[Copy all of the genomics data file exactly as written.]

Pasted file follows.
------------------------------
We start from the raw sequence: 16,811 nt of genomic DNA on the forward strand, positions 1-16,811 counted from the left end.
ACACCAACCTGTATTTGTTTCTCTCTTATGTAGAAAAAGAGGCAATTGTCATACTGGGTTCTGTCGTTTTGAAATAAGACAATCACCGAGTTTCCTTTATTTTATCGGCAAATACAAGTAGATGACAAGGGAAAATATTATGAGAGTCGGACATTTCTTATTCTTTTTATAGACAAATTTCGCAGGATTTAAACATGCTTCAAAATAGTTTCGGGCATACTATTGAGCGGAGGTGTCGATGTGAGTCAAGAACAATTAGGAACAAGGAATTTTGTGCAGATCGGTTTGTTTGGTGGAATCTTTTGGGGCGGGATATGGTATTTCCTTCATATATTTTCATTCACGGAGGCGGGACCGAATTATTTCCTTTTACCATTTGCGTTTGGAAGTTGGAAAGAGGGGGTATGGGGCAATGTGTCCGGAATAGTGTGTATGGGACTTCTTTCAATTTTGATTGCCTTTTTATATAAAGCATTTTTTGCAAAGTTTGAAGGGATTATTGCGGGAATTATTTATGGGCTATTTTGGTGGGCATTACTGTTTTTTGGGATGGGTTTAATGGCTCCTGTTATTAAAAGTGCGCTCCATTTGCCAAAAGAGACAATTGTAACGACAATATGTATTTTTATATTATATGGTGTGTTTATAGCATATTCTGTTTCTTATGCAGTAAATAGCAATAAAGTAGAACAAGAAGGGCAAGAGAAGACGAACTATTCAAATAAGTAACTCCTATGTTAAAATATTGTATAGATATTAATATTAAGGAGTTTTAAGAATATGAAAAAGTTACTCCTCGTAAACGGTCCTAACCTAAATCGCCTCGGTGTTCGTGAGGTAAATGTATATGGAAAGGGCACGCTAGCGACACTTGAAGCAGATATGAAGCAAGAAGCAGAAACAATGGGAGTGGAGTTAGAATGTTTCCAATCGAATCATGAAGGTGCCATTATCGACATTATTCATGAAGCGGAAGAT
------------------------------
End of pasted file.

We start from the raw sequence: 16,811 nt of genomic DNA on the forward strand, positions 1-16,811 counted from the left end.
ACACCAACCTGTATTTGTTTCTCTCTTATGTAGAAAAAGAGGCAATTGTCATACTGGGTTCTGTCGTTTTGAAATAAGACAATCACCGAGTTTCCTTTATTTTATCGGCAAATACAAGTAGATGACAAGGGAAAATATTATGAGAGTCGGACATTTCTTATTCTTTTTATAGACAAATTTCGCAGGATTTAAACATGCTTCAAAATAGTTTCGGGCATACTATTGAGCGGAGGTGTCGATGTGAGTCAAGAACAATTAGGAACAAGGAATTTTGTGCAGATCGGTTTGTTTGGTGGAATCTTTTGGGGCGGGATATGGTATTTCCTTCATATATTTTCATTCACGGAGGCGGGACCGAATTATTTCCTTTTACCATTTGCGTTTGGAAGTTGGAAAGAGGGGGTATGGGGCAATGTGTCCGGAATAGTGTGTATGGGACTTCTTTCAATTTTGATTGCCTTTTTATATAAAGCATTTTTTGCAAAGTTTGAAGGGATTATTGCGGGAATTATTTATGGGCTATTTTGGTGGGCATTACTGTTTTTTGGGATGGGTTTAATGGCTCCTGTTATTAAAAGTGCGCTCCATTTGCCAAAAGAGACAATTGTAACGACAATATGTATTTTTATATTATATGGTGTGTTTATAGCATATTCTGTTTCTTATGCAGTAAATAGCAATAAAGTAGAACAAGAAGGGCAAGAGAAGACGAACTATTCAAATAAGTAACTCCTATGTTAAAATATTGTATAGATATTAATATTAAGGAGTTTTAAGAATATGAAAAAGTTACTCCTCGTAAACGGTCCTAACCTAAATCGCCTCGGTGTTCGTGAGGTAAATGTATATGGAAAGGGCACGCTAGCGACACTTGAAGCAGATATGAAGCAAGAAGCAGAAACAATGGGAGTGGAGTTAGAATGTTTCCAATCGAATCATGAAGGTGCCATTATCGACATTATTCATGAAGCGGAAGAT